The 7 air fryer lessons I've learned after owning one for a month

We look back at a month with a life changing kitchen appliance, an air fryer

Proscenic T21 Smart Air Fryer
(Image credit: Proscenic)

It's the question on everybody's lips: Should I buy an Air Fryer? If the answer to that question was yes, but you want just a little bit more information, I'm here to detail seven things that I learned after owning and using an air fryer for about a month: some of them good, some of them bad. 

For the uninitiated, an air fryer is ideal for cooking things that need to be fried without having to use a deep fat fryer, which have health implications (due to using lots of oil) and cleaning implications (also due to using lots of oil). Of course, if you're going to get one then you'll be needing the best air fryer on the market, which we think is the rather excellent Philips Airfryer XXL

We also have some cooking guides to get you started: how to make perfect air fryer chips, and also how to make perfect air fryer chicken. So that's at least one dinner sorted for this week.

There are lots of other options, too, if you want to spend less (or more!) For now, though, we're looking at what I learned after having an air fryer in residence for a month. Let's dive in.

1. They get very, very hot 

Xiaomi Mi Smart Air Fryer

(Image credit: Xiaomi)

Seriously, it might seem obvious, but expect your air fryer to get incredibly hot and plan accordingly. Unlike a deep fat fryer, which screams I AM HOT (literally by boiling oil), it's a little more difficult to tell with an air fryer. 

Think of them like a miniature oven, rather than a microwave, and make sure to read the safety instructions careful to avoid getting burnt. Don't be tempted to grab food with your hands, no matter how tasty those chicken nuggets look. 

2. But use a lot less oil 

The plus side is that you're using a lot less oil – an order of magnitude less. This is good for both health reasons (less fatty oils, especially on top of already-battered products), safety reasons (less hot), and clean-up reasons (you don't need to throw away litres of oil). 

We all generally know that oil is back – part of the reason it tastes so good – and the biggest selling point for an air fryer is that you can get that same taste and texture without the added hassle. It's definitely worth it if that's your concern. 

Plus, you can use it to speedily heat leftovers. 

3. You'll want to use it for every meal (but don't!) 

Xiaomi Mi Smart Air Fryer

(Image credit: Xiaomi)

As you can imagine, we absolutely love gadgets – which means that an air fryer is the perfect new addition to a kitchen that already has one too many appliances. 

The first few meals in an air fryer are so quick and simple that you'll be wanting to use it for every meal, a totally reasonable thing to want to do. 

All we'd say is that, sadly, you're still using oil to cook food and the general foods that are ideal for the air fryer (chicken nuggets, oven chips, pizza, garlic bread) are not especially healthy or part of a balance diet.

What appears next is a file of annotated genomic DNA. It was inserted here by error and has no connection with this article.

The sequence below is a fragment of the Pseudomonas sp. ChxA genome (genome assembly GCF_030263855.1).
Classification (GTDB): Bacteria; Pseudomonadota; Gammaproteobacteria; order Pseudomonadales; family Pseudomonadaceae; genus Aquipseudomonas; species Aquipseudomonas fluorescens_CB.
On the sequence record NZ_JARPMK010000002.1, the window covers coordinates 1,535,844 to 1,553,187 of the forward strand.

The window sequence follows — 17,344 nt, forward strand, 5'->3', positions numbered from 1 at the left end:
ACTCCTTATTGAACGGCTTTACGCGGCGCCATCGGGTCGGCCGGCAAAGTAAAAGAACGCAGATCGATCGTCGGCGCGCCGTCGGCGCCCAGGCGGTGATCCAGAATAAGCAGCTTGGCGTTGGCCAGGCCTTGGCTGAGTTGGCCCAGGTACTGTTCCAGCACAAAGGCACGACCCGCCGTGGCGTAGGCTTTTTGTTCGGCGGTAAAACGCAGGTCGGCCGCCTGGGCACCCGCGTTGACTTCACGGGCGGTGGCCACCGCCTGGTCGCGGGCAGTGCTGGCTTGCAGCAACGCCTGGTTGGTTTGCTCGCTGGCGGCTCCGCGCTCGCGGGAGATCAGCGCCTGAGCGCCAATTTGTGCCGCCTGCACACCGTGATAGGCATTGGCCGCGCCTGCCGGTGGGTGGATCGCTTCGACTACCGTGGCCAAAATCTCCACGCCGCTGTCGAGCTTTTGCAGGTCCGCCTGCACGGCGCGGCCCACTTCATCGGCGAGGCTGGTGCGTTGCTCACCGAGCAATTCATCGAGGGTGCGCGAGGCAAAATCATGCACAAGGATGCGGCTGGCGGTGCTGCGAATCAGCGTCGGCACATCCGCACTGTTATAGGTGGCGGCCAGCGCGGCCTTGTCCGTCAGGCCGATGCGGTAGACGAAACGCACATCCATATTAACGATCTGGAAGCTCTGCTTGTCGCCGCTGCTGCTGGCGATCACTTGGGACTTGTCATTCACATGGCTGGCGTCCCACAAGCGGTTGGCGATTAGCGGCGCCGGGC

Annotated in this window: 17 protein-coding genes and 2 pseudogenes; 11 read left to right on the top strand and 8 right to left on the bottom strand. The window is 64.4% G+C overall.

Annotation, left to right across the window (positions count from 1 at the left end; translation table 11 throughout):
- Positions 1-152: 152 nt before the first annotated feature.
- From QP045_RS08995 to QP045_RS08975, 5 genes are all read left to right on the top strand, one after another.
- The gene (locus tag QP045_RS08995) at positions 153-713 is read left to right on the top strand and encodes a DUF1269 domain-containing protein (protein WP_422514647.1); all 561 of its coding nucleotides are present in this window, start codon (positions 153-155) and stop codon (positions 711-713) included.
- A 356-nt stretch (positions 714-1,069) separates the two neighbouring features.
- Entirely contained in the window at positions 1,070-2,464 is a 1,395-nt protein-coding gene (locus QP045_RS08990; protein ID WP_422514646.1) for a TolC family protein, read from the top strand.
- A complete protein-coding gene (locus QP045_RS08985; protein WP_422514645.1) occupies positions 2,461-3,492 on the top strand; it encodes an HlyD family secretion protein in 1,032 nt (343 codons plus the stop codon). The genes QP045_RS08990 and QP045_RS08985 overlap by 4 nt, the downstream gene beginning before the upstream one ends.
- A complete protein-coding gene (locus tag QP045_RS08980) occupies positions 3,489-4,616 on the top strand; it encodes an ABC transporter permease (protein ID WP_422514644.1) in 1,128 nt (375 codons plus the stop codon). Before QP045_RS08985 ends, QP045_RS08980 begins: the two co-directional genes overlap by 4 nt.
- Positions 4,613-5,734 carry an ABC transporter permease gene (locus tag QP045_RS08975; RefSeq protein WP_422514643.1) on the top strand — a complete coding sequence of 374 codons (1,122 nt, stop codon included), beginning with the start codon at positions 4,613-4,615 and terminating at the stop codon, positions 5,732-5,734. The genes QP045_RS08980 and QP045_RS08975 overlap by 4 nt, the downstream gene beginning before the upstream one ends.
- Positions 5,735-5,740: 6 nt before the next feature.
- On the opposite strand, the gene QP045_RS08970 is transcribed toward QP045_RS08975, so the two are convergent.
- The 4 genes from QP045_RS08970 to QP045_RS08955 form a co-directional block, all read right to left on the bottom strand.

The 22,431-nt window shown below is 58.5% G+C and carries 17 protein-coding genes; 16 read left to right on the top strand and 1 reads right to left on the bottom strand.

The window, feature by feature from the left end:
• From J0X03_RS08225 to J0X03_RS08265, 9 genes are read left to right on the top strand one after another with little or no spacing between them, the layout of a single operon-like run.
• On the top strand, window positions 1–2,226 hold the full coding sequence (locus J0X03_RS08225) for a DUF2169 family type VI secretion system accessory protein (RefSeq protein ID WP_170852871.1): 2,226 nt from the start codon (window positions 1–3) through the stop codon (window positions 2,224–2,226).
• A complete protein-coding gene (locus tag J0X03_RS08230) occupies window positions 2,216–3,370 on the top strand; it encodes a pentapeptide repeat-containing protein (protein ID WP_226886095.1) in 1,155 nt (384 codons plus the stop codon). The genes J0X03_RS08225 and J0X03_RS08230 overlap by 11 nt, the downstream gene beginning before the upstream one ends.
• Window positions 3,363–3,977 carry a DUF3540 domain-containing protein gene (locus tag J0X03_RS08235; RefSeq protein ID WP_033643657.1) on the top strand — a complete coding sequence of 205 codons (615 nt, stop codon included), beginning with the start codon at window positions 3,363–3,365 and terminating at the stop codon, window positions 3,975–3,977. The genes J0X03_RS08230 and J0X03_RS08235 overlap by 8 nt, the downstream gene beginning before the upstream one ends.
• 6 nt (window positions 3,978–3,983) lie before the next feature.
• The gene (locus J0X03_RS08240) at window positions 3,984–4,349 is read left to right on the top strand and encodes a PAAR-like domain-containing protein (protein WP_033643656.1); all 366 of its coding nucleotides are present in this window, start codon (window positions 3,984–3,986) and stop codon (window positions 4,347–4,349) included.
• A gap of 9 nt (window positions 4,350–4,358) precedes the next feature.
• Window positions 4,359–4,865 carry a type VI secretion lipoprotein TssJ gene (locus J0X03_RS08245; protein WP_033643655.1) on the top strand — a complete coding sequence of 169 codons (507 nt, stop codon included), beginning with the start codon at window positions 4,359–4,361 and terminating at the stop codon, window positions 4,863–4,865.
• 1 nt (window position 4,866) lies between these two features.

(If you can find a way to successfully cook vegetables in an air fryer, something we struggled with, then disregard this point.)

4. Goodbye deep fat frier (if you have one)

People that own a deep fat fryer are the ideal market for an air fryer for very obvious reasons. 

I don't personally own a deep fat fryer, a byproduct of renting a flat in London with a small kitchen, but if I did then the deep fat fryer would be gone straight away; the air fryer does everything that much better. 

Having to heat up a literal vat of oil is costly in more ways than just electricity and the perfect invention is just a shopping trip away. 

5. Air fryers take up a fair bit of room 

As I said, my kitchen isn't the largest ever and an Air Fryer takes up a decent amount of room, something you might expect from what is effectively a miniature oven. 

The Philips Airfryer XXL model that we mentioned earlier as being the best air fryer comes in at 39.5 x 39.5 x 39.8 cm (and weighs 10.3kg), a fairly large footprint for an appliance that you aren't going to be using everyday. Similarly, the budget Wilko 4L Air Fryer measures around 31 x 28.5 x 33.5cm. 

It's worth doing some research if you have smaller cooking facilities or plan on taking the appliance out of the cupboard to use it. 

6. It's worth splashing out to get better features 

Philips HD9260/91

(Image credit: Philips)

Some air fryers are pretty expensive: our top model, the Philips Airfryer XXL, costs around £300. The cheapest one of our best air fryers is the Tower 10-in-1 Air Fryer, which will set you back around £129. 

While neither of these models is bad, Phillips has managed to cram quite a few extra features into the XXL. Of course, it depends on the kind of items you're looking to cook: small snacks and simple dishes will most likely be fine in any fryer. 

But we do recommend taking a serious look at the more fully-featured models before taking the plunge, if only to make a truly informed choice. 

7. Cleaning is deliciously simple 

Finally, and this is maybe one of the biggest: cleaning an air fryer is really, really simple. 

Cleaning your air fryer by hand will probably be the easiest and quickest thing to do and because they mostly use air for the cooking process, the faff is kept to an absolute minimum. Some even have dishwasher safe parts! 

If you're used to dealing with a vat of boiling oil, then an air fryer will feel like someone else is cooking for you. 

Max Slater-Robins has written for T3 now on and off for over half a decade, with him fitting in serious study at university in between. Max is a tech expert and as such you'll find his words throughout, appearing in everything from reviews and features, to news and deals. Max is specifically a veteran when it comes round to deal hunting, with him seeing out multiple Black Friday campaigns to date.